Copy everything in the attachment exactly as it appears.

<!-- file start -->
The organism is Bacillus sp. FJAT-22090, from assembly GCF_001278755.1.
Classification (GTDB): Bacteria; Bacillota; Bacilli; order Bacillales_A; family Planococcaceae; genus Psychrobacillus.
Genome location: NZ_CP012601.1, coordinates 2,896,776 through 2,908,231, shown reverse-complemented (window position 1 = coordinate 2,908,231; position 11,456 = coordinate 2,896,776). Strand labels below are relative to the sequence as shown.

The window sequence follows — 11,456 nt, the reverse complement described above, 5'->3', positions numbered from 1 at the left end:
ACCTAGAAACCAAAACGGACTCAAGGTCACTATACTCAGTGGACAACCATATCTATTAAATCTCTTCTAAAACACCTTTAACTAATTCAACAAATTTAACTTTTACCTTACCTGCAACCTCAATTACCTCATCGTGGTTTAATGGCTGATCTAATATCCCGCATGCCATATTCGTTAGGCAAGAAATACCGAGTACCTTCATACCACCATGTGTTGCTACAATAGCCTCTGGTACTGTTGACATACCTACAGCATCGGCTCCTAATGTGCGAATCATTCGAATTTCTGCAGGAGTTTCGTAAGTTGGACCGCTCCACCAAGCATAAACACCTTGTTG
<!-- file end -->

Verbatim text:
The organism is Bacillus sp. FJAT-22090, from assembly GCF_001278755.1.
Classification (GTDB): Bacteria; Bacillota; Bacilli; order Bacillales_A; family Planococcaceae; genus Psychrobacillus.
Genome location: NZ_CP012601.1, coordinates 2,896,776 through 2,908,231, shown reverse-complemented (window position 1 = coordinate 2,908,231; position 11,456 = coordinate 2,896,776). Strand labels below are relative to the sequence as shown.

The window sequence follows — 11,456 nt, the reverse complement described above, 5'->3', positions numbered from 1 at the left end:
ACCTAGAAACCAAAACGGACTCAAGGTCACTATACTCAGTGGACAACCATATCTATTAAATCTCTTCTAAAACACCTTTAACTAATTCAACAAATTTAACTTTTACCTTACCTGCAACCTCAATTACCTCATCGTGGTTTAATGGCTGATCTAATATCCCGCATGCCATATTCGTTAGGCAAGAAATACCGAGTACCTTCATACCACCATGTGTTGCTACAATAGCCTCTGGTACTGTTGACATACCTACAGCATCGGCTCCTAATGTGCGAATCATTCGAATTTCTGCAGGAGTTTCGTAAGTTGGACCGCTCCACCAAGCATAAACACCTTGTTG